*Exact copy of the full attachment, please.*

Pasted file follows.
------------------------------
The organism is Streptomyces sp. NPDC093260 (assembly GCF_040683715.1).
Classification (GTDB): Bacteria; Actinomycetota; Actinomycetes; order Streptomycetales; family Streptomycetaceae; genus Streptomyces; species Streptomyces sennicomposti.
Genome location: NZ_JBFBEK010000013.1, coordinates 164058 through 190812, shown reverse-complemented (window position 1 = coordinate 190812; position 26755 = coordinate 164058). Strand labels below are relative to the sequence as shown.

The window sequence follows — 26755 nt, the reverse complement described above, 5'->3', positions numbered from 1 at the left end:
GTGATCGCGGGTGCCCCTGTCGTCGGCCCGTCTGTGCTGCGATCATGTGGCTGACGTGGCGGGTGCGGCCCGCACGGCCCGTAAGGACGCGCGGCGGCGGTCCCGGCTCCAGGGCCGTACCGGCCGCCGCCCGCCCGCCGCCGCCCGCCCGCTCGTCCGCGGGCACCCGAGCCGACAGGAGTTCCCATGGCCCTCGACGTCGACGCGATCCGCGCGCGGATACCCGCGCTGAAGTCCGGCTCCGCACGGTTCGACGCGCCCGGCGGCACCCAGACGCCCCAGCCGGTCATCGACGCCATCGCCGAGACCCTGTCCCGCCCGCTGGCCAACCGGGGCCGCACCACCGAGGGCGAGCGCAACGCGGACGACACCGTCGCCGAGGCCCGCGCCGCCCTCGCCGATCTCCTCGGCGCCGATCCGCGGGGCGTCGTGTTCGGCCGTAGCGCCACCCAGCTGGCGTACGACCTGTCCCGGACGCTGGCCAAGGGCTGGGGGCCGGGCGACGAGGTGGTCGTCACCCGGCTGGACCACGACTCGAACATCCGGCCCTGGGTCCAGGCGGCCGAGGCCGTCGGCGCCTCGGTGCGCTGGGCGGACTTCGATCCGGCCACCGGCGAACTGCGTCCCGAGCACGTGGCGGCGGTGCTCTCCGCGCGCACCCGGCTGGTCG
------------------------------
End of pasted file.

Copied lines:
The organism is Streptomyces sp. NPDC093260 (assembly GCF_040683715.1).
Classification (GTDB): Bacteria; Actinomycetota; Actinomycetes; order Streptomycetales; family Streptomycetaceae; genus Streptomyces; species Streptomyces sennicomposti.
Genome location: NZ_JBFBEK010000013.1, coordinates 164058 through 190812, shown reverse-complemented (window position 1 = coordinate 190812; position 26755 = coordinate 164058). Strand labels below are relative to the sequence as shown.

The window sequence follows — 26755 nt, the reverse complement described above, 5'->3', positions numbered from 1 at the left end:
GTGATCGCGGGTGCCCCTGTCGTCGGCCCGTCTGTGCTGCGATCATGTGGCTGACGTGGCGGGTGCGGCCCGCACGGCCCGTAAGGACGCGCGGCGGCGGTCCCGGCTCCAGGGCCGTACCGGCCGCCGCCCGCCCGCCGCCGCCCGCCCGCTCGTCCGCGGGCACCCGAGCCGACAGGAGTTCCCATGGCCCTCGACGTCGACGCGATCCGCGCGCGGATACCCGCGCTGAAGTCCGGCTCCGCACGGTTCGACGCGCCCGGCGGCACCCAGACGCCCCAGCCGGTCATCGACGCCATCGCCGAGACCCTGTCCCGCCCGCTGGCCAACCGGGGCCGCACCACCGAGGGCGAGCGCAACGCGGACGACACCGTCGCCGAGGCCCGCGCCGCCCTCGCCGATCTCCTCGGCGCCGATCCGCGGGGCGTCGTGTTCGGCCGTAGCGCCACCCAGCTGGCGTACGACCTGTCCCGGACGCTGGCCAAGGGCTGGGGGCCGGGCGACGAGGTGGTCGTCACCCGGCTGGACCACGACTCGAACATCCGGCCCTGGGTCCAGGCGGCCGAGGCCGTCGGCGCCTCGGTGCGCTGGGCGGACTTCGATCCGGCCACCGGCGAACTGCGTCCCGAGCACGTGGCGGCGGTGCTCTCCGCGCGCACCCGGCTGGTCG